October 28, 2019

The Secret Skill That Separates Average Pre-meds from Standout Ones

“People are a hundred times more interested in themselves and their wants and problems than they are in you and your problems.”

This excerpt from Dale Carnegie’s book, How to Win Friends and Influence People, is not a condemnation of people as self-absorbed jerks.

He’s merely pointing out a very important fact about networking - the secret skill that separates average pre-meds from standout ones.

As Carnegie explains, “People blunder through life trying to wigwag others into becoming interested in them. Of course, it doesn't work. People are not interested in you. They are interested in themselves - morning, noon, and after dinner.”

Unless you’re already the benefactor of nepotism, you’ll need to make people care about you by showing your value to them.

What this means for a pre-med’s networking:

  • You will not be handed anything
  • You might need to get creative
  • You should help people with no expectations in return

If it feels like a gamble, that’s because it is - you’ll probably have to invest time with no guaranteed payoff. But if you buy into this approach, the odds are in your favor.

Pre-med Networking Tips


One former student of ours was turned down from a scribing position as an 18-year-old. She was told she lacked the maturity necessary to work in the ED. She returned the next day and told the director she’d work for free, and that he could “fire” her in a month if she didn’t live up to his expectations. Within six months, she was training other scribes.


One student of ours was working at a free clinic/needle exchange, and he realized the staff was in desperate need of an ultrasound machine. He had worked in the business sector before, and he spent weeks making cold calls to friends of friends, finally finding an outfit that could donate a working machine. The following year, he was co-coordinating the clinic and expanding its mobility in the community.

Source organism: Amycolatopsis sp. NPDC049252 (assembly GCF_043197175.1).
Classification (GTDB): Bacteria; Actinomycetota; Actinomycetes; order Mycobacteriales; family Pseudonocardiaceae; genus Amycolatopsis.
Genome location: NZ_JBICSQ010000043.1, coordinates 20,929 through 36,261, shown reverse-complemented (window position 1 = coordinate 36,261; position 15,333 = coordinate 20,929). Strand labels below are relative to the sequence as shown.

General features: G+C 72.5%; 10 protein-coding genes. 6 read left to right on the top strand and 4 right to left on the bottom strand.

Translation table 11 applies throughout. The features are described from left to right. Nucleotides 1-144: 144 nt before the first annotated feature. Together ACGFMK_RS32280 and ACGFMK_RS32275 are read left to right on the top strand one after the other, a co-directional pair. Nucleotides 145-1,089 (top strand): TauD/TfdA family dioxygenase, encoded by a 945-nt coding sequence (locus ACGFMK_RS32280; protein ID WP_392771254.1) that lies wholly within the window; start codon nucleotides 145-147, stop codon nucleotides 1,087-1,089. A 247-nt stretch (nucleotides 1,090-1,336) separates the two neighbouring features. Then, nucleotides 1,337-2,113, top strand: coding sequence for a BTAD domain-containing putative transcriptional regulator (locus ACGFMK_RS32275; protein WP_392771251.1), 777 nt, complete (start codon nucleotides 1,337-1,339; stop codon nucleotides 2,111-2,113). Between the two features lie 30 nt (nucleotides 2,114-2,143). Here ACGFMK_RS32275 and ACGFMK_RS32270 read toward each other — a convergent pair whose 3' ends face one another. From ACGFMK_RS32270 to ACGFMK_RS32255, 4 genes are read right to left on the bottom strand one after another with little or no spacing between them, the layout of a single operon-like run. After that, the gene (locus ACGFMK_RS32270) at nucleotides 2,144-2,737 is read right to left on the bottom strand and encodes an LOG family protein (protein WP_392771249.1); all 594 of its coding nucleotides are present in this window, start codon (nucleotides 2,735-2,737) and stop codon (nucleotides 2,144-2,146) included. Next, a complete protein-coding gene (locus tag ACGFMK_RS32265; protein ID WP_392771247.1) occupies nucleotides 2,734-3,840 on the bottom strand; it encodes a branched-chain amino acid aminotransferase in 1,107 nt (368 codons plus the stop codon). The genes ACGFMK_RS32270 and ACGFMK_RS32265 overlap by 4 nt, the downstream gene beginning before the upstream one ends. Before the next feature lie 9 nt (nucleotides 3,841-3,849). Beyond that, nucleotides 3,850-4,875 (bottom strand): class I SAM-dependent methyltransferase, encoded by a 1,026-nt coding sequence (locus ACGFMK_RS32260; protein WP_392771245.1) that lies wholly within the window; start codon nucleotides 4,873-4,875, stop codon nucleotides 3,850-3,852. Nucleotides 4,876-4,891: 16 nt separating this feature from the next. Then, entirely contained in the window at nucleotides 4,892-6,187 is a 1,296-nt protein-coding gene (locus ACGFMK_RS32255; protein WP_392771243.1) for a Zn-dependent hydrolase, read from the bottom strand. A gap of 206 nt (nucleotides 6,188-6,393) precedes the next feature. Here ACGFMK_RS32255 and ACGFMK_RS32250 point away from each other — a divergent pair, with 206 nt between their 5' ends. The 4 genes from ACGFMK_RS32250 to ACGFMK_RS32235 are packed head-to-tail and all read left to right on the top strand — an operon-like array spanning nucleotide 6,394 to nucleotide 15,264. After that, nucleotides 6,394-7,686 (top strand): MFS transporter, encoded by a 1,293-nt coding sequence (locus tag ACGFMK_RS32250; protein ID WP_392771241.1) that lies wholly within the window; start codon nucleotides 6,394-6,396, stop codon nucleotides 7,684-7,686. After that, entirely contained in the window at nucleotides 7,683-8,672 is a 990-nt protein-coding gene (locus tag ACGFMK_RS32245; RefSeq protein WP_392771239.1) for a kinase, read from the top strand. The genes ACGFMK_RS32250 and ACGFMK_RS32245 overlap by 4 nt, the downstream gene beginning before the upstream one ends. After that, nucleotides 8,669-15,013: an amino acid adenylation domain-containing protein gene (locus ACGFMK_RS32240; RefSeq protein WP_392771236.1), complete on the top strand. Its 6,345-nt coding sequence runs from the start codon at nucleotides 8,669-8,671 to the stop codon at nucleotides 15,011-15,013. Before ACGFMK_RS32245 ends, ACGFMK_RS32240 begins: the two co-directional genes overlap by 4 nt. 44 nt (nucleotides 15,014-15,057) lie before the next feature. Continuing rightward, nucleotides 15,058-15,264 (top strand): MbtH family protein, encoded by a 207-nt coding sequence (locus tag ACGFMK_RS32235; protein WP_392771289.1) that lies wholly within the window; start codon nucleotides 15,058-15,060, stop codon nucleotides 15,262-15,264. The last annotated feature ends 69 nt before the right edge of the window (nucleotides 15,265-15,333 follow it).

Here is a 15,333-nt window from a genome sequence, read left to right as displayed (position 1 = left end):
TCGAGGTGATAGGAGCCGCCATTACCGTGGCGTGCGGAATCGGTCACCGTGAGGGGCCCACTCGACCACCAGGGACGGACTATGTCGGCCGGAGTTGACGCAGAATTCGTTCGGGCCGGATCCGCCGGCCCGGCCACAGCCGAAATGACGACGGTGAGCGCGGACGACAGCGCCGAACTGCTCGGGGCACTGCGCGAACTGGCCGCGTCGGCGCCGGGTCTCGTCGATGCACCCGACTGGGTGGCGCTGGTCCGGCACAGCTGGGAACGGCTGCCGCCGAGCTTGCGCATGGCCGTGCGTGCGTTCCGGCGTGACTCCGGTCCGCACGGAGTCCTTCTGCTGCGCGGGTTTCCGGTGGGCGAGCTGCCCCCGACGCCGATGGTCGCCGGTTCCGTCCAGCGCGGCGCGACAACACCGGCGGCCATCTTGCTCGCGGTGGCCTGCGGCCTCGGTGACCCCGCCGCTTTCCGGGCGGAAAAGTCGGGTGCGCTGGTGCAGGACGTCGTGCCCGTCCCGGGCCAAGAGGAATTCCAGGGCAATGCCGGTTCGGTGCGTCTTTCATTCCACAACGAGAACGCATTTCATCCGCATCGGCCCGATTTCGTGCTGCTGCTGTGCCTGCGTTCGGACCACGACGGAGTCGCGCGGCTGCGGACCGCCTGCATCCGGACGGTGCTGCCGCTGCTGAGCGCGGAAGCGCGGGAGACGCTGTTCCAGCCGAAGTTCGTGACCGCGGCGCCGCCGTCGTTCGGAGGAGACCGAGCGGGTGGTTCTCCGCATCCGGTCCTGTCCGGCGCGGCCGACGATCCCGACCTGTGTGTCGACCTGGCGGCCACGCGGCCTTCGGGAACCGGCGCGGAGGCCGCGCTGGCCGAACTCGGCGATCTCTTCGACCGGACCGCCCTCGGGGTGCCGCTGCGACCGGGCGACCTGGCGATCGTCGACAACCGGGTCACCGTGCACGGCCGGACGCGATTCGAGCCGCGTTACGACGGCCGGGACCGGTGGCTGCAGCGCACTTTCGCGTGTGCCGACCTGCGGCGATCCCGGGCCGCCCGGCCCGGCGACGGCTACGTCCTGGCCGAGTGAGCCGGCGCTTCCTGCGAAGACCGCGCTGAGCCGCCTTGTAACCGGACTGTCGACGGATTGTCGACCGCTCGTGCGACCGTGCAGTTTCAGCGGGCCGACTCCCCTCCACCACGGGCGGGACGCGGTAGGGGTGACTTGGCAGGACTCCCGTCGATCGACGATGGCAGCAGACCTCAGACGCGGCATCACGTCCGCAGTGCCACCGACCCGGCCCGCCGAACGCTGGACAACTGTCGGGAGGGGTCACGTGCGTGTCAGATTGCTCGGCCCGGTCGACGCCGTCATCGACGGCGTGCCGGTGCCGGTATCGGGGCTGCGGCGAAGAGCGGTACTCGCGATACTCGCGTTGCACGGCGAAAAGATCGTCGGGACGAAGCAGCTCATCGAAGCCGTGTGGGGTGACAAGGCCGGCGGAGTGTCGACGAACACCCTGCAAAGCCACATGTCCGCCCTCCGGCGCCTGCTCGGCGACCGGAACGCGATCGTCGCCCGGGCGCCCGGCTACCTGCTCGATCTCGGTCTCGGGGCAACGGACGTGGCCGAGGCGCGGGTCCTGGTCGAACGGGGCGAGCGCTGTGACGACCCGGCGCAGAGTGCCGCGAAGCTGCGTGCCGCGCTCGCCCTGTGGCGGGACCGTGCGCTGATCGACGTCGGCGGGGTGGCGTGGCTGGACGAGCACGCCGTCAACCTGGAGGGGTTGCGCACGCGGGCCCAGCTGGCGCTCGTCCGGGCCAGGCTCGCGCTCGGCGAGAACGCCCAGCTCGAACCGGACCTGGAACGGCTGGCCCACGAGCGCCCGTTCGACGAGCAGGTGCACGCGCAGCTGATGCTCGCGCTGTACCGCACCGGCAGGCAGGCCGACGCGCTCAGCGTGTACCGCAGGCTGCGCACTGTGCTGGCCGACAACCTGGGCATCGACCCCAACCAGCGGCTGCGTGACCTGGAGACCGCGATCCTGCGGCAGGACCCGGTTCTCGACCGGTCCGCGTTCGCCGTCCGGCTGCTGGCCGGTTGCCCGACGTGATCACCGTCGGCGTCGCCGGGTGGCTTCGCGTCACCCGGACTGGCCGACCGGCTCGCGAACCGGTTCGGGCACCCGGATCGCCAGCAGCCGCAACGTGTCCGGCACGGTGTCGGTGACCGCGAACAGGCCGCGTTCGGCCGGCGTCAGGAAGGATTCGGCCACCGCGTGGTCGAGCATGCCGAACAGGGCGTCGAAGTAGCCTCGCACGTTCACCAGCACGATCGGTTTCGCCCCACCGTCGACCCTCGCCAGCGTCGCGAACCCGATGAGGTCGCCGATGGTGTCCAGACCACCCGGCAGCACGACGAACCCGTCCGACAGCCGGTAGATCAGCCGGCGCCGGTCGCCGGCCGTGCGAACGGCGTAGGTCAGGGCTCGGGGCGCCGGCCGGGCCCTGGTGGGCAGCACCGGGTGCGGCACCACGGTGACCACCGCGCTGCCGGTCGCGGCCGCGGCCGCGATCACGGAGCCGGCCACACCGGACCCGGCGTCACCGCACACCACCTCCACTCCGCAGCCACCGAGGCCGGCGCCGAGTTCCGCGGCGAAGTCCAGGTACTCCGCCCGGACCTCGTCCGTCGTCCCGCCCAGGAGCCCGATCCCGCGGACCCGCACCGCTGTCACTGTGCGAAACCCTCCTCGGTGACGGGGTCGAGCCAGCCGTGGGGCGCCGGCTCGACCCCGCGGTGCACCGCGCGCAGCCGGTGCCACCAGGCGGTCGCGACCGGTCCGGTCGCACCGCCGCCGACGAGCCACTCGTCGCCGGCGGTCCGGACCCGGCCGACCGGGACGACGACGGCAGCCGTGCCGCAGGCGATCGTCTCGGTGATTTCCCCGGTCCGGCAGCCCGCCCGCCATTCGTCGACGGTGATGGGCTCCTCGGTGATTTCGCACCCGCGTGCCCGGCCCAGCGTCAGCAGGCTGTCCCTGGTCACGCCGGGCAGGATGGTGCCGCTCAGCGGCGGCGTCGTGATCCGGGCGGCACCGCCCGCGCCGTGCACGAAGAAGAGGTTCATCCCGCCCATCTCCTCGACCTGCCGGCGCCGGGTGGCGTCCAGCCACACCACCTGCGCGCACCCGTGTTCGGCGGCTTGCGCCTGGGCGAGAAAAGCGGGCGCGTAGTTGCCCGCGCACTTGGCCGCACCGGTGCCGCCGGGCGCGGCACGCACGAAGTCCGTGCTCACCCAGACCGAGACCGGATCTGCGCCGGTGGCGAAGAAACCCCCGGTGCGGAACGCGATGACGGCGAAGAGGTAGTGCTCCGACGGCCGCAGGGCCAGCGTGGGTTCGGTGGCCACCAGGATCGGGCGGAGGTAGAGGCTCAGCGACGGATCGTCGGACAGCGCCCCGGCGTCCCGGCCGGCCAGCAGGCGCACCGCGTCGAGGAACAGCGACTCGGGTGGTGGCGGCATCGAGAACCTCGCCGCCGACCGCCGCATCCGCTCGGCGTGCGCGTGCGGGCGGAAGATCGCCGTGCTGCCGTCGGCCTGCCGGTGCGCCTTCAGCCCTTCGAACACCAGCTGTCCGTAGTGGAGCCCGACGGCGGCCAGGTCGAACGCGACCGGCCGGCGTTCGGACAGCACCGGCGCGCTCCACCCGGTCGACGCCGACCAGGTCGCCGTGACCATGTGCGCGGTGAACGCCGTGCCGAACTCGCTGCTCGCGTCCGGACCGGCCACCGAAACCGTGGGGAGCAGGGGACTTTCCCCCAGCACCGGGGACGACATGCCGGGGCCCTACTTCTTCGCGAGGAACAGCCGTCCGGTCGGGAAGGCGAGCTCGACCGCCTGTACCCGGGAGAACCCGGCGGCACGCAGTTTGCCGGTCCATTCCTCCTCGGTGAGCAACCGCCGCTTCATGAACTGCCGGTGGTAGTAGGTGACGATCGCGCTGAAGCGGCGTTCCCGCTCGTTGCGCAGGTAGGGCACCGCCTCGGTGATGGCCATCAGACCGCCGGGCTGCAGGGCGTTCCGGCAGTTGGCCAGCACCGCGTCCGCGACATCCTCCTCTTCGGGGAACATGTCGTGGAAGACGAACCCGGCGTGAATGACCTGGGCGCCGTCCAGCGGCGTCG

This is where you can get creative. A past student was part of an academic fraternity, and he was getting lost in the shuffle of members. As leadership nominations approached, he showed up to a board meeting unannounced and brought lunch from the frat’s favorite sandwich spot. He left a note for the president under the box of sandwiches, asking if he could chat with him soon about the frat’s future. Pretty soon he was getting endorsement from the higher-ups with the most clout.


No, I don’t mean on your phone. These days we have the temptation to do everything remotely - text, email, online applications, uploading cover letters en-masse to countless portals. But there’s nothing more effective than in-person, face-to-face communication. One past student had been out of college for a while was struggling to get a letter of rec from her old professors, who were unlikely to recall her from vast lecture halls. Rather than sending out emails and hoping for the best, she found and attended a presentation that one of her old professors was hosting. Afterwards she chatted with her and built rapport; offering to help advertise and set up the next presentation. She secured a letter about a month later.


It might not be fun, but it usually proves your commitment. One past student earned the respect and praise of clinical staff by volunteering to spearhead the clinic’s conversion from a paper to electronic system. As a result of his grunting and grinding, their paper consumption decreased by 90% and the staff were relieved of tasks like printing forms, scanning documents, and shredding paper. The doctors also saved money on supplies, and more importantly, had extra time with patients. This helped him secure a paying job with the clinic during his gap year and helped him garner a fantastic letter of recommendation.    

Networking is NOT easy. It’s daunting to one’s social nerves, and it can make you feel like a “kiss-up” or “try-hard” if not done properly.

It entails a risk of lost time and potentially means facing rejection, but it’s essential to accumulating a stand-out set of letters, activities, and exposure.

Think of networking as the pre-planning phase for any facet of your pre-med plan - it’s often your step zero, which can hopefully build to step one, step two, and so forth.

If pre-planning for your actual plan sounds a bit complicated, never fear!

We’ve updated our free one-page Planner to give you full set of resources and we’ll be  giving out to anyone who signs up for our Savvy Premed Newsletter in next week’s blog post.

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